Should it seem that less is automatically better let us now praise the wisdom of excess. Rather than being glittery, feathery filler, the numbers below are a reminder that sets, lights, colors, and costumes can be as much an extension of character and say more than a wordy monologue.
"I'll Build a Stairway to Paradise" An American In Paris. I run hot and cold on this film, but never this number. In less than three minutes I think it better captures the brio and life force of creating art than the lengthy ballet. And it's practically a throwaway bit too, but what an utterly sumptuous and rose damask covered one.
"Remember My Forgotten Man" Gold Diggers of 1933. The scrappy, not giving a good goddamn of Warner Brother's thirties musicals is an age we are not to see again, and we're all the worse for it. The climatic number might seem a sucker punch coming on the heels of much baldly randy numbers, but it's the darkness that has been lurking at the edge of every frame, every shadow of a nude chorus girl. Joan Blondell doesn't step outside the moment, she lives it, making it devastating.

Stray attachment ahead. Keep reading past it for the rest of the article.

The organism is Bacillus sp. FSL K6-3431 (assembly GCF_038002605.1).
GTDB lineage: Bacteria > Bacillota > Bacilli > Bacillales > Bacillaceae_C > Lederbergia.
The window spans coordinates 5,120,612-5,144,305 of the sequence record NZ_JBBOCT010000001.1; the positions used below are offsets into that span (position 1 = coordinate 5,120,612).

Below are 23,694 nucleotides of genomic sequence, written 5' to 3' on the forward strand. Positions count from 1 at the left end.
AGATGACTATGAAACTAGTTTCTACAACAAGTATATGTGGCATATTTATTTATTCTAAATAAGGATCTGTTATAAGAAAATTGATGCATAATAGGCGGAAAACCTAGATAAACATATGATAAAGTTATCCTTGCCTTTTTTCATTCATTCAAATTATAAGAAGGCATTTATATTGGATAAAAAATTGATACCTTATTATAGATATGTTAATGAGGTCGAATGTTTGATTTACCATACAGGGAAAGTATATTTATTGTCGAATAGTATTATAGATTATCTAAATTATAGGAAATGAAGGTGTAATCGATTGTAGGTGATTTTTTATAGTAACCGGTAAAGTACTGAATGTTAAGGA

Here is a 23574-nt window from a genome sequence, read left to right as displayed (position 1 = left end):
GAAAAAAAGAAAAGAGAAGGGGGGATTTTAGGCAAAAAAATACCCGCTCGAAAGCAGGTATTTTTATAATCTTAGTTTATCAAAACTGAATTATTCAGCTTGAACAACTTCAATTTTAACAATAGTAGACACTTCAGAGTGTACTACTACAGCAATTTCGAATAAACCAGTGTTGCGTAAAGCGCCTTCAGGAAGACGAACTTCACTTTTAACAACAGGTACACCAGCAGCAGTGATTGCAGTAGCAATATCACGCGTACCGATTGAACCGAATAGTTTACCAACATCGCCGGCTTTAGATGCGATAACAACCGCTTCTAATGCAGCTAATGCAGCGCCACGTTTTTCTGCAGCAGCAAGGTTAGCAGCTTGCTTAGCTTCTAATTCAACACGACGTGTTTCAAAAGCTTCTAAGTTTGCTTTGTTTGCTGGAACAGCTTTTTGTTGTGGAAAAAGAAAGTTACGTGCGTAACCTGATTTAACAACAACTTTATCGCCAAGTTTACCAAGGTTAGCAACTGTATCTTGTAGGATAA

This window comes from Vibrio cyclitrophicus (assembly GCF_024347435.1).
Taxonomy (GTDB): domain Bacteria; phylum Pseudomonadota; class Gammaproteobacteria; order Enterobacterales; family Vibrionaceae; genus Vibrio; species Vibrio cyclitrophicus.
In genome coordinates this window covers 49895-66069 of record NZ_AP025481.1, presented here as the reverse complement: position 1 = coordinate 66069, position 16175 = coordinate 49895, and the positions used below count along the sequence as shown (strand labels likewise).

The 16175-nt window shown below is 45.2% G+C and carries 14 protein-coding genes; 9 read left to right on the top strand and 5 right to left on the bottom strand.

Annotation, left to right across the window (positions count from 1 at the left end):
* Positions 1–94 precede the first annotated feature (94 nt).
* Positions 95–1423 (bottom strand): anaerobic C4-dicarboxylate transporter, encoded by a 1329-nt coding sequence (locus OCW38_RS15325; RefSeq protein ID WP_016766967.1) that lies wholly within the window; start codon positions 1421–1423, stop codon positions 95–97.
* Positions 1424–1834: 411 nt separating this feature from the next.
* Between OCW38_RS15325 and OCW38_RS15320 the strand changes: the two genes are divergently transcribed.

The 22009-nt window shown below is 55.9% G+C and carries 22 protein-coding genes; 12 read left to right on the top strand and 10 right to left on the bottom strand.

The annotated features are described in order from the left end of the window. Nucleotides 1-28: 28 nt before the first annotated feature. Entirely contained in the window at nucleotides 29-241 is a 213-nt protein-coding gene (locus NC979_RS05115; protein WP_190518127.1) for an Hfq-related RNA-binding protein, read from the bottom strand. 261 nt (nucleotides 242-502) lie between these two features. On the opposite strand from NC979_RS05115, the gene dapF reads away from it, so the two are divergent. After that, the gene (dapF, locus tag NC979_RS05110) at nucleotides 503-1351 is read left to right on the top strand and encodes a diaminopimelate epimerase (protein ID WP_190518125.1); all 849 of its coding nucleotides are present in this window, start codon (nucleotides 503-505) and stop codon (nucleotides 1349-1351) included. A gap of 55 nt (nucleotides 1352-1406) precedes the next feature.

"Think Pink" Funny Face. A giddy celebration of fashion, glamour, color, and rank consumerism And I don't begrudge them a note of it. Kay Thompson begins her march of utterly walking away with this film.
"Singin' in the Rain" Singin' in the Rain. If "Make 'Em Laugh" was the genius of simplicity, this is the genius of the Freed Unit at their full powers. It's why you fall in love with the movies in the first place, scenes like this.
"Aquarius" Hair. Milos Forman's adaptation of the stage show might have arrived a decade too late, but it's lovely elegiac vision of New York City and youth in autumn. His sharp eye and Twyla Tharp's thumping, earthy choreography making for a potent mix.